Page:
I thought this time was bringing us all together and making us one and the same. During such a vital time of chaos for everyone we should be pulling together, not vilifying each other. Thankfully, most instances of human interaction I’ve witnessed have been kind and loving, and this has been the only scene of aggression I’ve witnessed. How unnecessary in these times, when each of us already has so much to contend with, to make more negativity, more problems, more tears. My way of dealing with these things is to overanalyse the situation and the people involved, to try and see the reactions of those who’s reactions appear excessive. My only conclusion is fear, something we are probably all experiencing to different degrees. To not forgive him is to say none of us is feeling scared, hopeless, helpless, anxious.
I came home yesterday and had to take myself to bed. Perhaps I overreacted, perhaps I am very sensitive, but at this time I think it’s fair for emotions to be higher than usual. The man in Tesco overreacted to his feelings of fear and I overreacted to mine. I felt unsafe in that shop, being verbally attacked at by a stranger, and to feel safe again, I needed my bed.
This isn’t the first time an altercation of this kind has happened to me with an older man. I’m conscious not to come across as an angry feminist with this point because one; I’m not an angry feminist, and two; this isn’t a post about feminism. So I really hope you can take this statement at face value, my dear reader. I find it fantastically ludicrous and downright cowardly that some (not all) middle aged men choose to pick on younger women this way. Particularly as these things have only ever happened to me as a result of a harmless and honest mistake. Is it a power thing? Or are they mad at me because of some kind of preconceived transgression they find me guilty of? It is not just me this has happened to, every female I know has a story like this one and I am incredulously speechless that people feel they can get away with intimidating someone smaller than them this way. I remember getting on a bus a few years ago during a particularly low period. I thought the fare was cheaper than the coins I had in my purse and I just said ‘sorry, my mistake, I thought it was a cheaper price, I’ll just walk’. To which the older man started shouting, and I mean full-blown yelling, at me in front of a busload of people. He was so angry, I still can’t believe it. His face was red and spittle was spraying from him mouth, landing on the plastic partition that separates the driver and the passengers. He wouldn’t leave it, he yelled and yelled until, again, I was brought to tears. When I attempted to get off the bus, he told me he was doing me a favour by letting me stay on and to sit down. I walked to the only spare seat, my face burning in humiliation with every pair of eyes on me. I sobbed all the way home and cried for the rest of the evening.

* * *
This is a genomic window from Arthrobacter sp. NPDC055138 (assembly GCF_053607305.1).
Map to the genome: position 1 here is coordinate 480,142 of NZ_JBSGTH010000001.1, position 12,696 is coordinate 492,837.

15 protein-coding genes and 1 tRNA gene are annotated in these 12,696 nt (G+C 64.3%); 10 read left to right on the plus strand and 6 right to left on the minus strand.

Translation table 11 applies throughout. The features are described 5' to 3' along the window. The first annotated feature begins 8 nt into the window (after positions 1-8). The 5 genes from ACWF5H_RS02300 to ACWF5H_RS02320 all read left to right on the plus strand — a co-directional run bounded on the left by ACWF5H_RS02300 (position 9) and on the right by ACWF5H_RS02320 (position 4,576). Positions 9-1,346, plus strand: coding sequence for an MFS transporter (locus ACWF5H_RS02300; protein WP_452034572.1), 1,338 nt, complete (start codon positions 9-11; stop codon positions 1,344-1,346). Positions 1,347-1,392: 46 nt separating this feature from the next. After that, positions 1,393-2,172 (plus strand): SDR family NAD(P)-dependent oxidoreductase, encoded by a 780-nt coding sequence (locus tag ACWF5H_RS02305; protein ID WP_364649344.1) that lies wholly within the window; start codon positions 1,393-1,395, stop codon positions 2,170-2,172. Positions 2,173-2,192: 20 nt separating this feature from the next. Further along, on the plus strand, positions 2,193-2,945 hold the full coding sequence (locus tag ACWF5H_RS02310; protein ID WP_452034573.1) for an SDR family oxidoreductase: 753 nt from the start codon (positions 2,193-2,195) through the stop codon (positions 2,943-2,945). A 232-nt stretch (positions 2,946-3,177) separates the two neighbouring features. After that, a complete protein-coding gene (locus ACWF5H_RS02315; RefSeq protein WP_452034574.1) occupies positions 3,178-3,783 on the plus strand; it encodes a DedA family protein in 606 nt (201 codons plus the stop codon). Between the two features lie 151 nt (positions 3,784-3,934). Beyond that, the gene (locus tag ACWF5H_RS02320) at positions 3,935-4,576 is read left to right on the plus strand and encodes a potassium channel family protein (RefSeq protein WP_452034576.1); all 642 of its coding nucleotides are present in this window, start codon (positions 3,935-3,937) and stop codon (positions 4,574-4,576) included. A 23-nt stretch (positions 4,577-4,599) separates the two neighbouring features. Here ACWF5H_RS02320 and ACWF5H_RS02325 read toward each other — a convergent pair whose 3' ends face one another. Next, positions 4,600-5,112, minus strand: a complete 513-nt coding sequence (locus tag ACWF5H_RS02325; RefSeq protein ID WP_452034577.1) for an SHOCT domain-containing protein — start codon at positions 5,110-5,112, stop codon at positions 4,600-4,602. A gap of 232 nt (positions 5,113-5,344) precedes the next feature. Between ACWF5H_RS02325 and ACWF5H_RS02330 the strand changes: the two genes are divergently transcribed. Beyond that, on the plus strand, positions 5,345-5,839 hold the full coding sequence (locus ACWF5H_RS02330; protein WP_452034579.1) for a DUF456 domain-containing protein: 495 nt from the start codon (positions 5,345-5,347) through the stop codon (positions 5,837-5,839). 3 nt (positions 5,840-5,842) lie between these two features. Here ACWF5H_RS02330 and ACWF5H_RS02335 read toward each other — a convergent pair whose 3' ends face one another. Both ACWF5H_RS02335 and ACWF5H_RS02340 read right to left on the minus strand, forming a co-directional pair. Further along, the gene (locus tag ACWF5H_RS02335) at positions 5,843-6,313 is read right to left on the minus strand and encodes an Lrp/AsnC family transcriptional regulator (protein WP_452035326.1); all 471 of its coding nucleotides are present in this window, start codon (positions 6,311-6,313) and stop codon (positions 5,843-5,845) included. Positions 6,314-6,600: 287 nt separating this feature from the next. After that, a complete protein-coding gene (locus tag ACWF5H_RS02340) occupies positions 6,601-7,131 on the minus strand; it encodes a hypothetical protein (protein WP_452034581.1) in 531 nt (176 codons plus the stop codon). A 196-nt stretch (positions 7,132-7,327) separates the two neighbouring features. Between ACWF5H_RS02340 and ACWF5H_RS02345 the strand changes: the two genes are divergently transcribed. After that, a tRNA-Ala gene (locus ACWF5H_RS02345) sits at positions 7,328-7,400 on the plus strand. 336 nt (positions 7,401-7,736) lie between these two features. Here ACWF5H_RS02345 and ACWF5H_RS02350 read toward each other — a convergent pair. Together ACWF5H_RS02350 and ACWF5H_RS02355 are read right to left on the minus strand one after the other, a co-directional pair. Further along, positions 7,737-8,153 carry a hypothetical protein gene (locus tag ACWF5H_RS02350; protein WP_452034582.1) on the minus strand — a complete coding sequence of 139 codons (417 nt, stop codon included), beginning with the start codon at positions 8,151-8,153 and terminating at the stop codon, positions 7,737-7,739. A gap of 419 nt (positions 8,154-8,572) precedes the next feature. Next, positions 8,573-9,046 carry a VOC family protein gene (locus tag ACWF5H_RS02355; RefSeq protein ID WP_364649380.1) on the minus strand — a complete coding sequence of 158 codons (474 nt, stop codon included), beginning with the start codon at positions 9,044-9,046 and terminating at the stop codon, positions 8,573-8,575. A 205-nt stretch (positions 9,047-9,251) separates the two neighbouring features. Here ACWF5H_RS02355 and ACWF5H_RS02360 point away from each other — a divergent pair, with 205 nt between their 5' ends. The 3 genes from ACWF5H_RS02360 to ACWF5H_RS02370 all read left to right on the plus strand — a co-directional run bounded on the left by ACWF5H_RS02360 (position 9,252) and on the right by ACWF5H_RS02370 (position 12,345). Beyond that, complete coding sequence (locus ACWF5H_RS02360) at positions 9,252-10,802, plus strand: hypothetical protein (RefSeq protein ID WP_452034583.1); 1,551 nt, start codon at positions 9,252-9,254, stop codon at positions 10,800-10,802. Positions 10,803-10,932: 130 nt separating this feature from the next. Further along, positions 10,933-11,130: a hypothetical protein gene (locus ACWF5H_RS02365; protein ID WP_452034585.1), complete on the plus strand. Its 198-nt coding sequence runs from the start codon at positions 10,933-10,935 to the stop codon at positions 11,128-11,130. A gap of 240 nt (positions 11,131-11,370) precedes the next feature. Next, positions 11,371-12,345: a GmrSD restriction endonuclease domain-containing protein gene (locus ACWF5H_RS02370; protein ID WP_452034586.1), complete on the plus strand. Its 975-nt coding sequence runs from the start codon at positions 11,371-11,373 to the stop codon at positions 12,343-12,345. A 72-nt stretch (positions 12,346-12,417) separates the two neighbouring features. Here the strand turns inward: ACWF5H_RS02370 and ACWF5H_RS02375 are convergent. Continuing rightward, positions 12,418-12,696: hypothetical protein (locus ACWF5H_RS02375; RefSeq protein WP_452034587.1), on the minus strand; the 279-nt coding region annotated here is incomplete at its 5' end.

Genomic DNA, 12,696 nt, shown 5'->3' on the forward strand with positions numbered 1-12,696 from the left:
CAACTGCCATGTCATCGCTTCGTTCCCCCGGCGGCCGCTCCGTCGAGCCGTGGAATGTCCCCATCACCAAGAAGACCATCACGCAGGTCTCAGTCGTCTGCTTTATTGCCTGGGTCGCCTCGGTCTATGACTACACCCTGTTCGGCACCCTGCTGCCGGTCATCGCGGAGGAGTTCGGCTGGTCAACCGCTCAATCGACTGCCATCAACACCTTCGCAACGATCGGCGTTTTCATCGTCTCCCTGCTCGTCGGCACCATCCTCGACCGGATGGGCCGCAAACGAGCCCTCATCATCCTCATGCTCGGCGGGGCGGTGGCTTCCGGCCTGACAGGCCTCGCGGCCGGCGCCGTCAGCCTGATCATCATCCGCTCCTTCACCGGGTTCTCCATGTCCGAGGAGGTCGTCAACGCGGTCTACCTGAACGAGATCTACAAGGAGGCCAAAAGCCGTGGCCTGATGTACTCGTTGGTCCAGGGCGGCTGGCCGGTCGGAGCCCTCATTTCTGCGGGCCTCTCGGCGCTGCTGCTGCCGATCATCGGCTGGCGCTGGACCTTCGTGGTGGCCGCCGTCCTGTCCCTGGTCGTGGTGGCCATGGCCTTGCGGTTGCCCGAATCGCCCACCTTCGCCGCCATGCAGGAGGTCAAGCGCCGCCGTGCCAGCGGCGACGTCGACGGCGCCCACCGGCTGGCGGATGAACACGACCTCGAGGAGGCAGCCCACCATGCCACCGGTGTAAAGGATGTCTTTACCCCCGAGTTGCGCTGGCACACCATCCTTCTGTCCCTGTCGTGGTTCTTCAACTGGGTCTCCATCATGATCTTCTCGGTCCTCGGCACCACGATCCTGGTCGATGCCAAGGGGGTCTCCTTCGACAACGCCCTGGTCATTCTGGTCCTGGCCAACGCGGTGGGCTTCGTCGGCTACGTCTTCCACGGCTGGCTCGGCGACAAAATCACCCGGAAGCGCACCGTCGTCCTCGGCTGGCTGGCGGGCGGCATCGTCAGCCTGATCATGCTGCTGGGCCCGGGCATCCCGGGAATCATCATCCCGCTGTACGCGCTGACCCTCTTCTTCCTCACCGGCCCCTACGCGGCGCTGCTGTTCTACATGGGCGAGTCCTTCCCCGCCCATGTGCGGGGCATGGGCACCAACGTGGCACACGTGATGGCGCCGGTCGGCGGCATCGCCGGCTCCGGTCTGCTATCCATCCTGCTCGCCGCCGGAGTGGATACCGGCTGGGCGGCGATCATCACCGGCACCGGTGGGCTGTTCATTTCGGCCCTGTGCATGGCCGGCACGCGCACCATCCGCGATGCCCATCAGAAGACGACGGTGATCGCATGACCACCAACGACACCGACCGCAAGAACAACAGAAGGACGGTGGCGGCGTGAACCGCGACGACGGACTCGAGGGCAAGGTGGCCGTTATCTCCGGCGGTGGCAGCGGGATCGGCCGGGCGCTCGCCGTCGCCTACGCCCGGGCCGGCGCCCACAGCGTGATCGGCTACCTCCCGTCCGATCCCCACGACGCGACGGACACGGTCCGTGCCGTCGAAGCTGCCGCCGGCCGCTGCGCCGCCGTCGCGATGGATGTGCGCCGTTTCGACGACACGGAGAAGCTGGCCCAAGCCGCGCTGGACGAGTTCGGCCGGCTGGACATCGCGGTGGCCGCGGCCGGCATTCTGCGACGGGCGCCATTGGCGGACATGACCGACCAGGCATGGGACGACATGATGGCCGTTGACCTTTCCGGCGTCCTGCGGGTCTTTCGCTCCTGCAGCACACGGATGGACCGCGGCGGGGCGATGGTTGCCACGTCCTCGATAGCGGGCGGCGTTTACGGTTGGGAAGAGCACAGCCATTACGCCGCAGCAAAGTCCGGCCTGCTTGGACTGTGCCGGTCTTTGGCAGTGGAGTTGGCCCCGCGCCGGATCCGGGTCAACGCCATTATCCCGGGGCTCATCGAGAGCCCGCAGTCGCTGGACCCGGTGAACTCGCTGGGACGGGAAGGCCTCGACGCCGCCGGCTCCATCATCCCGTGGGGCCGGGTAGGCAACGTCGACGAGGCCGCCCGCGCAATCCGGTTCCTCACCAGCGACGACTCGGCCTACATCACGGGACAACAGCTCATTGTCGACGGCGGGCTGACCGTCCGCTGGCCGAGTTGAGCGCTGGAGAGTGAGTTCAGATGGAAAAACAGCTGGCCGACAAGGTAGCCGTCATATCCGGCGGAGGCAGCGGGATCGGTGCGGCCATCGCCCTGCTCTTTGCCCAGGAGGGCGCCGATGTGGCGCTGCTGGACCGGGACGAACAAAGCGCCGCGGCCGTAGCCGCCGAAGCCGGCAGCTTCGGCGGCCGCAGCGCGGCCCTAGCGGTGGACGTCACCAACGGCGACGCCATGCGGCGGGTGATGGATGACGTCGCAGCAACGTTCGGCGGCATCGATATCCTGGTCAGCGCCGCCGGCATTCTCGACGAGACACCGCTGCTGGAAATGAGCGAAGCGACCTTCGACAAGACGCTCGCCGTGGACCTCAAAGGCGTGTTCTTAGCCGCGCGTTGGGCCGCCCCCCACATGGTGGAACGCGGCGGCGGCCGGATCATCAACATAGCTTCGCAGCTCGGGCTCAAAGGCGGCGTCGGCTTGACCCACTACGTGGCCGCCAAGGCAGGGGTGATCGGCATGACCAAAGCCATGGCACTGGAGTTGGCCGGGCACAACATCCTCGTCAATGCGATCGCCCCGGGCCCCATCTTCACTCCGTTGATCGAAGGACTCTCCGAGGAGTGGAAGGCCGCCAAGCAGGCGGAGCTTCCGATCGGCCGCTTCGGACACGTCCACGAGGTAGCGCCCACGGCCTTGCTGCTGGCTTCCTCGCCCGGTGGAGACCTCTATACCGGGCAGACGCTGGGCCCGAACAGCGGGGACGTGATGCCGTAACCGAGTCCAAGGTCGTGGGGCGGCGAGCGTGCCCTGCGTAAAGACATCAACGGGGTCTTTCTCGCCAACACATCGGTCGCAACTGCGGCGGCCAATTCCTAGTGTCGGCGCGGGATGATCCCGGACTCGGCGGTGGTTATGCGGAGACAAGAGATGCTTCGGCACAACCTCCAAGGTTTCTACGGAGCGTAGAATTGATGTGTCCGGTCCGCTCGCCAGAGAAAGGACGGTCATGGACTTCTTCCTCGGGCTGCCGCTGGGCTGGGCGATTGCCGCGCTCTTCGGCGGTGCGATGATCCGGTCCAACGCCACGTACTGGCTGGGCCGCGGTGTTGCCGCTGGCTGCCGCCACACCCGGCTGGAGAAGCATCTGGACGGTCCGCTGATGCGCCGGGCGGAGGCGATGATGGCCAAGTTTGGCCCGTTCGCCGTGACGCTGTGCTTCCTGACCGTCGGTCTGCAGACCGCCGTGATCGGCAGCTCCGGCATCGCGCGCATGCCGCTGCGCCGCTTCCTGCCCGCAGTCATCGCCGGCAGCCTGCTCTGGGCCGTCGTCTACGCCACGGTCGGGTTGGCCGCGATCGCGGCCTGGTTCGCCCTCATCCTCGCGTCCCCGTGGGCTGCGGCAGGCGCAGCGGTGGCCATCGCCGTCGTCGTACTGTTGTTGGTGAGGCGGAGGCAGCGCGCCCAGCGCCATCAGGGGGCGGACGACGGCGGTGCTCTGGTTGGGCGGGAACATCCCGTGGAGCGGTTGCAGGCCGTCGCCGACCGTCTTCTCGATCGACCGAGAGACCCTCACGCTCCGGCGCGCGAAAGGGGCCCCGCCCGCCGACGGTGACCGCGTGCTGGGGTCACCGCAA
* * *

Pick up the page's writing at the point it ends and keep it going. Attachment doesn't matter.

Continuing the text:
I wish the people perpetrating these behaviours could understand how frightening moments like these are. No-one knows what another person is dealing with. During that point in my life I was struggling to heal from a violent past trauma. People might deal with these situations in different ways. My best friend would have simply laughed at him and stood up for himself. My fiancé would have defended himself or walked away. I froze, I fled, I fell apart, because situations like this are all too familiar to me and echoes from the past emulate themselves through these unnecessary encounters. And infuriatingly, there is no justice. No retribution.
How cowardly. I bet neither of these altercations would have happened were I with Kieren.
I use writing to process things, so if you’ve made it this far, thanks for listening. I want to end this by saying, although my response to yesterday was deep hurt, today I know that this is a him problem and not a me problem. The majority of humans are kind and loving and assume the best. I can know that and still be sad. All we have to do is keep breathing, for nothing has changed.